Announcement

Collapse
No announcement yet.

I want a computer in my backpack

Collapse
X
  • Filter
  • Time
  • Show
Clear All
new posts

  • I want a computer in my backpack

    just to be innovative and retarded i'm thinking about wasting a grand on this instead of a laptop. Mostly for school. I need some ideas. I think i can fit a 17" monitor in there, so I would take lcd and wireless kb/mouse out of backpack to use it. Power source could be banks of D-cell NIMH batteries. I'm trying to figure out if i could run the computer for like 10hours (all day) without recharging, huge advantage over laptop. 10 D-cell in series is 12v. batteries would probably be substantial part of cost (>$100 for 10). there are 9000mah D batteries, i think weight like 15lb for 10. definitely not more than 20 batteries then, cause i have to be able to carry backpack. there must be lighter weight batteries. 40w computer power would be like 3A (rounding down), so 3 hours on 10 batteries. what kind of rig should i run? if i did VIA's thing, i could get 10w computer usage + monitor/kb/hd (not sure how much wattage 17" lcd uses). I don't know anything about idle computer power usage. May or may not go for video card. thanks for ideas.

  • #2
    what about old video camera batteries. like the huge vhs cameras of the 80's and early 90's. i bet they had to eat tons of power. I haven't reasearched this idea, so I don't really know if it is feasible, but its just an idea. those batteries are heavy and large, but maybe more weight efficent than D's. search for the power usage calculators, they could give you rough estimates on most devices. good luck.

    ray

    Comment


    • #3
      http://www.techkwondo.com/projects/bedouin/index.html

      check out that guy, he's doing a backpack laptop....

      1997 Jeep Wrangler Rugged Waves


      Ebay Stuff For Sale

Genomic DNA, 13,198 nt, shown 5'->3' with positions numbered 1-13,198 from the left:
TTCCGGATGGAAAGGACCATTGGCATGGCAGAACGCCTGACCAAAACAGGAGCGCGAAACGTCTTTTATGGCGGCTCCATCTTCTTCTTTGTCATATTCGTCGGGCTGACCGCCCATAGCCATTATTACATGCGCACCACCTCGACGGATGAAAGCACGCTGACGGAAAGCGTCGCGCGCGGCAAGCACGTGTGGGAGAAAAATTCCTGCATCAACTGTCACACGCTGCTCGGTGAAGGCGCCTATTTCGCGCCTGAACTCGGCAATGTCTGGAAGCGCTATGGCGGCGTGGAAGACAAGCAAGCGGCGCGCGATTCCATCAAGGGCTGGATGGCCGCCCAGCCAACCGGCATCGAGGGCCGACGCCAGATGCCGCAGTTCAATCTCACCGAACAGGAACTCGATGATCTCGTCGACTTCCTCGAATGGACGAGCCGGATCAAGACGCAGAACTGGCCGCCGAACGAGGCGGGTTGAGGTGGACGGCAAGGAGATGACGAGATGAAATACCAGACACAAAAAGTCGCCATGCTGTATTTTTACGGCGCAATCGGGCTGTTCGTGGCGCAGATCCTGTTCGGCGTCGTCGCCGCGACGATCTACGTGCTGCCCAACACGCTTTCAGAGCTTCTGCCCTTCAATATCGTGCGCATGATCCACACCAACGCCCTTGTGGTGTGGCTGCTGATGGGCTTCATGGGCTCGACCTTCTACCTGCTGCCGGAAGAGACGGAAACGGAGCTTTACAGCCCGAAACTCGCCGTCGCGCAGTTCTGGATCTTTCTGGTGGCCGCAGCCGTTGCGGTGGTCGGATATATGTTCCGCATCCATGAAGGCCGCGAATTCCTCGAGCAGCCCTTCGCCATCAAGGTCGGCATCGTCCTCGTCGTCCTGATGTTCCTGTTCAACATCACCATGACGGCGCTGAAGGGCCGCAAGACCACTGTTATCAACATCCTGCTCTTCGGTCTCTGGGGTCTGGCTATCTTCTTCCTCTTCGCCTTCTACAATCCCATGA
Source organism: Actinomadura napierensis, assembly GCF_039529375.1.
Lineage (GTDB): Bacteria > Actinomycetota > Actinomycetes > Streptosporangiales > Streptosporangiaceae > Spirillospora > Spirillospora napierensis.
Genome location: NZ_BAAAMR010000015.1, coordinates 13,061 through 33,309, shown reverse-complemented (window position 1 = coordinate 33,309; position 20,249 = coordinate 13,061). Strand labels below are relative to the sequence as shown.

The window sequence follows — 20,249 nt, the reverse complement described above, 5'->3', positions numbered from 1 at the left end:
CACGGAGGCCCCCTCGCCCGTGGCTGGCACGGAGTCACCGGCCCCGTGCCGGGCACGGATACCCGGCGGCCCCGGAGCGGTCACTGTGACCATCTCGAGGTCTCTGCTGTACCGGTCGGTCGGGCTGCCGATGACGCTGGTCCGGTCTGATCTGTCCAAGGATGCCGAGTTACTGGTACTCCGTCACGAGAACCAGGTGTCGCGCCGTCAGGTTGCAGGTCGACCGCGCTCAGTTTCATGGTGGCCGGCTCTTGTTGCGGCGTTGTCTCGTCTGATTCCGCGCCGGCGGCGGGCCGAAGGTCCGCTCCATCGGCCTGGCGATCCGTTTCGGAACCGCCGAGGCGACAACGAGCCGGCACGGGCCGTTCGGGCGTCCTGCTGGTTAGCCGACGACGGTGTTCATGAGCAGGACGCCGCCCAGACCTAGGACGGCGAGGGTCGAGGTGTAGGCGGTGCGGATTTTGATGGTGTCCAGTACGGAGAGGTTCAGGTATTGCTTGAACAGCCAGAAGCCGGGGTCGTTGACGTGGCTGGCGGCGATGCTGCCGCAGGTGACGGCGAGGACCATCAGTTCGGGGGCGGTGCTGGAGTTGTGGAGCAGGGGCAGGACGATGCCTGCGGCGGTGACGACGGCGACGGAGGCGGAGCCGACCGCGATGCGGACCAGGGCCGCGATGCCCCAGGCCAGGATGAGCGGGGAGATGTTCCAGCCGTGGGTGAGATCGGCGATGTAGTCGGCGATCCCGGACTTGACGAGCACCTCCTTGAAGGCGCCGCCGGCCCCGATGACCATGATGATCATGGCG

Comment


      • #4
        btown, I think you may want to look up the weight of batteries again. There is NO way that 10 d cells is 15 lbs. Perhaps you meant 15 ounces? They weigh about 160 grams a piece. That is about 3.5 lbs for 10. Not TOO bad. 12x9=108 theoretical watt hours. More likely, around 85-90 usable watt hours. So, if your computer is using around 60 watts, once you take into account converter in-efficiencies, it'll be using around 75-90 watts. So, you'll get about an hour of use from 10 d cells. You MIGHT get 2 hours if you have a real low power system. If you use the real small and power efficient things (I find your 10w spec hard to believe, though that is mostly because I am pretty new), you might get up to 3 hours if you are dang lucky, but not likely. A spec I found for one 15" lcd is 50 watts usage. You MIGHT find one as low as 30 watts, but I wouldn't be too hopeful.

        If you have electronics knowledge, lithium ion is DEFINATELY the way to go. The individual cells can be dirt cheap. You just need to know how they work so you can charge them and use them without burning them up. Plus they are a fair bit lighter per watt-hour than other stuff.

        Comment


        • #5
          Ok, the quick answer to what you want to do: it isn't practical.

          Ok, you your going to have a backpack filled with something near 25-35 lbs of computer equipment (your kidding yourself if you expect less, 20 lbs of batteries alone, if not more). These batteries arn't going to be cheap either, as you noted. You would have to go the via way, using integrated graphics. Anything else would draw too much power. And for the hard drive, I would highly recommend using a laptop 2.5" drive, draws far less power. BTW, for the screen, you can go look up specs on a specific moniter, but expect 30-50 W.

          So, this is where we sit:

          10W Motherboard/CPU (trusting your numbers on this account)
          40W Moniter
          5W Laptop Hard drive
          10W CD-ROM (not sure on exact wattage)

          65W Total

          Now, take into account 70% efficiency on your power supply (and this is a fairly optimistic number), and we are up to 84.5W. At 12v, this is 7.04 A. So, in order to run 10 hours, you would need 70,400 mAH worth of batteries, or 8 of those D cell batteries you were talking about. I guess these seems managable at the moment, but I doubt it works out this nicely in practice.